By circle seven, I was disillusioned. Here, in an outer ring, were murderers and those who committed violence to other people and their property. In a second ring were suicides and those who committed violence on themselves and in an inner ring were blasphemers and sodomites. Again I was disappointed. In the first two rings the people were like kittens with plenty of milk. I could only conclude that this environment suited them much better than life had. The blasphemers were as blameless to an atheist as the heretics had been and the sodomites were fine as long as they did it with consenting adults. This Hell business was becoming a bit of an anticlimax.
Now I only had circles eight and nine to pass through. I was hoping they would provide a big build up to my meeting with the head honcho of this circus. Circle eight was over engineered in my opinion – ten different stony ditches with bridges between them – separating different kinds of frauds. Panderers and seducers in the first, flatterers in the second going on to those dealing in ecclesiastical privileges, sorcerers and false prophets, corrupt politicians and so on. It was all a bit pathetic, watching as these shades of their former selves practiced their skills on each other. Talk about setting a thief to catch a thief – it was worse than the worst soapy.
In level nine all the people were frozen in an icy lake, which restricted conversation somewhat. I suppose treacherous people can’t be trusted to talk to each other anyway, but it was a bit boring. By now I was feeling that, on balance, I’d rather have had a holiday in a graveyard. So far, Hell had been beyond dull.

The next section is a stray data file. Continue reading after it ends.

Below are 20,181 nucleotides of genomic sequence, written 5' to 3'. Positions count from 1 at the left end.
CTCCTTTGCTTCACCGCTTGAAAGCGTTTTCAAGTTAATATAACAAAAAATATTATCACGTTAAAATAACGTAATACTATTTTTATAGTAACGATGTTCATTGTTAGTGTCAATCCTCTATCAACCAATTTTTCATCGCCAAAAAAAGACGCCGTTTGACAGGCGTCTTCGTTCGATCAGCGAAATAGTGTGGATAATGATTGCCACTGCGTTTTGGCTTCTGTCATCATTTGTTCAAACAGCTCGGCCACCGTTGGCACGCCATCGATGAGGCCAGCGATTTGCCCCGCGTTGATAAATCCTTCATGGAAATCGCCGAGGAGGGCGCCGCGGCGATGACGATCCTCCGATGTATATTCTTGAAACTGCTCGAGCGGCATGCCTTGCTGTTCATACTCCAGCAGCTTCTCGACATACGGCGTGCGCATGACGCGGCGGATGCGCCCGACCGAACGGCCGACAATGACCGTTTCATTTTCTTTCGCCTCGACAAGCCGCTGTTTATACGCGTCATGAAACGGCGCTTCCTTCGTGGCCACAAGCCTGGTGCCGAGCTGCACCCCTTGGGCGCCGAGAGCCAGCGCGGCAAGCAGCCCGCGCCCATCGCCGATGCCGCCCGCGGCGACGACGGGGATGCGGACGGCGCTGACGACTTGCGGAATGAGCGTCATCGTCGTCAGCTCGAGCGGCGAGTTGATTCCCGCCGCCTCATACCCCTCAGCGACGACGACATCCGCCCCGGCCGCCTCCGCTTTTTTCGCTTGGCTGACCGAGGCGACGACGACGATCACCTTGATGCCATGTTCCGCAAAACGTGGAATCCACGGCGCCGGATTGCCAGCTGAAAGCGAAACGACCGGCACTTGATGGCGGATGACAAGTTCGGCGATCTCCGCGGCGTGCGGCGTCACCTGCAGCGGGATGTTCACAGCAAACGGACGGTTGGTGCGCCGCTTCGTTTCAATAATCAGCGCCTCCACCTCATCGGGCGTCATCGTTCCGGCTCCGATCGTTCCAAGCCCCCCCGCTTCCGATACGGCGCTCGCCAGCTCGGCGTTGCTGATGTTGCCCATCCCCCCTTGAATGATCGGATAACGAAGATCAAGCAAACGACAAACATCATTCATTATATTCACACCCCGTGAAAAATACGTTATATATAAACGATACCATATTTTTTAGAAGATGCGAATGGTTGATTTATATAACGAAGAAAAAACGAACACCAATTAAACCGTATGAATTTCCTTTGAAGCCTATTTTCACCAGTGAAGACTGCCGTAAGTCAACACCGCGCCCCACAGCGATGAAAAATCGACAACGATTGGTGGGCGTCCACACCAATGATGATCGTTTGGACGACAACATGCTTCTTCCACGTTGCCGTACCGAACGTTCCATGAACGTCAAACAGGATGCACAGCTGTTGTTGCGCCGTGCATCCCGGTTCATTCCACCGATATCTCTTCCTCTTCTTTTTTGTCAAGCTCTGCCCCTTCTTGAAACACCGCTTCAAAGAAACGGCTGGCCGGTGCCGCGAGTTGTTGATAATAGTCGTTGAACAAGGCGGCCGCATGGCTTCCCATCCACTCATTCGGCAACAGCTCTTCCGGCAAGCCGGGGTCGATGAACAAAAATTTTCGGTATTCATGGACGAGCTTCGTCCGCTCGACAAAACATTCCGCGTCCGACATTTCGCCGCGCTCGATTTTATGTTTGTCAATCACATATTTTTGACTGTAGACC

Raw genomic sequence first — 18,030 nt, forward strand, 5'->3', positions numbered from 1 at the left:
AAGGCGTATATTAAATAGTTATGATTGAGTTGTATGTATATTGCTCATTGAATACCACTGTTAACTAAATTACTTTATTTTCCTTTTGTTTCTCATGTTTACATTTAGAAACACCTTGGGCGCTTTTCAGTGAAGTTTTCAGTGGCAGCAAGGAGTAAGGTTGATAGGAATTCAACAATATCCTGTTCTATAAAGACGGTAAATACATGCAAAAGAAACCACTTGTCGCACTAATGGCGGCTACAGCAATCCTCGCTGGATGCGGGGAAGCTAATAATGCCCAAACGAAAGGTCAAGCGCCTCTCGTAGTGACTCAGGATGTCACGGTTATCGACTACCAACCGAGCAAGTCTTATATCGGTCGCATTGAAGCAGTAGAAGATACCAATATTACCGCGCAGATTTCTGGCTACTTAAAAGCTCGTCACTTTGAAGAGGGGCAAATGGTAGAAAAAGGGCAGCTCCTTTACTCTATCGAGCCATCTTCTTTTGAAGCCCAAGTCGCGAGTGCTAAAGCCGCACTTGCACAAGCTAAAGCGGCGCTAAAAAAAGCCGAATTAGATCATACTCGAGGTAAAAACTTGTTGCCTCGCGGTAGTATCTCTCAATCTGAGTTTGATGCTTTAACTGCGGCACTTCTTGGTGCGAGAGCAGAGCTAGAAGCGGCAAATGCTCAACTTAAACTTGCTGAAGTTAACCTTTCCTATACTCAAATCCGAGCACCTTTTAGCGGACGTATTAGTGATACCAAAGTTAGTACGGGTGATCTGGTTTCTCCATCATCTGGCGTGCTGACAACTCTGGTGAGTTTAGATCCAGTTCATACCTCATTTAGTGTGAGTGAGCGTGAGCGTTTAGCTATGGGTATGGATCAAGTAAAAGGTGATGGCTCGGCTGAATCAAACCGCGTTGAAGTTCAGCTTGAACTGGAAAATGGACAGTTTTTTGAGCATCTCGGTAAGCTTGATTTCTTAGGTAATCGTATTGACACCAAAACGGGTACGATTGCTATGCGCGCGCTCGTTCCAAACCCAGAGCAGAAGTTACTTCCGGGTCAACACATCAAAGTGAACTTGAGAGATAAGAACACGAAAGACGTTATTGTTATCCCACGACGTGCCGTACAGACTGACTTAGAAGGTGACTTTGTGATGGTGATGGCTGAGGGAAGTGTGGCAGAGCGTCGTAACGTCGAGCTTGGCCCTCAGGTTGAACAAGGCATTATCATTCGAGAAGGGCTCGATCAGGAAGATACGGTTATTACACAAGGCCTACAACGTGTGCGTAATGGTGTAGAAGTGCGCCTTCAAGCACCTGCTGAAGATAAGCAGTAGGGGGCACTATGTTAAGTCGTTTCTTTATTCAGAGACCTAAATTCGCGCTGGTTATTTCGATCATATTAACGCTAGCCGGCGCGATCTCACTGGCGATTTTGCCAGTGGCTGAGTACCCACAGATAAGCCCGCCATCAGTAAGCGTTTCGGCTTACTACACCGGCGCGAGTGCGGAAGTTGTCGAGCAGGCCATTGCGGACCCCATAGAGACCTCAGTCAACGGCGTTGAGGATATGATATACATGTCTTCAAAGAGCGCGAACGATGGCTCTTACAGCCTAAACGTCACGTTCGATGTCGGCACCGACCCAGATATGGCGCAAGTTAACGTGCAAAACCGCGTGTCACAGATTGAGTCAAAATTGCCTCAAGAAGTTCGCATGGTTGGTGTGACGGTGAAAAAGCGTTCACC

I rushed on to get to the man himself. Satan was sitting, disconsolately, on a plain wooden chair, and he was weighed down by shackles on his arms and legs. I greeted him politely and thanked him for letting me visit. He was sullen at first, but I chatted inconsequentially about this and that and soon he warmed a little. I asked him about his childhood and how he’d got into this line of work. He admitted that he’d been a difficult child with antisocial tendencies from the start. He was charming and sad and a bit pathetic, not at all the stuff of nightmares. All in all he reminded me of an ancient politician, bowed down by his years of uselessness and living through his memories. He became a bit animated when I asked him how I could get back home. He gave me directions and warned me that I had to pass through Heaven on the way out.
“If you thought this was boring,” he said, with the semblance of a smile. “You are in for a real treat. Heaven will bore you to death.” He cracked up laughing and wished me a very good day.
I followed his directions and reached the Pearly Gates. After showing my ID card and my passport, I was allowed to pass through to the real world on the other side. The devil had been right. It was seriously boring – all harp music and ‘hail fellow, well-met’.
I reached home, after a very full day, with a number of things to consider. But there was one thing I was now sure of.
Never again would I be afraid of forbidden places.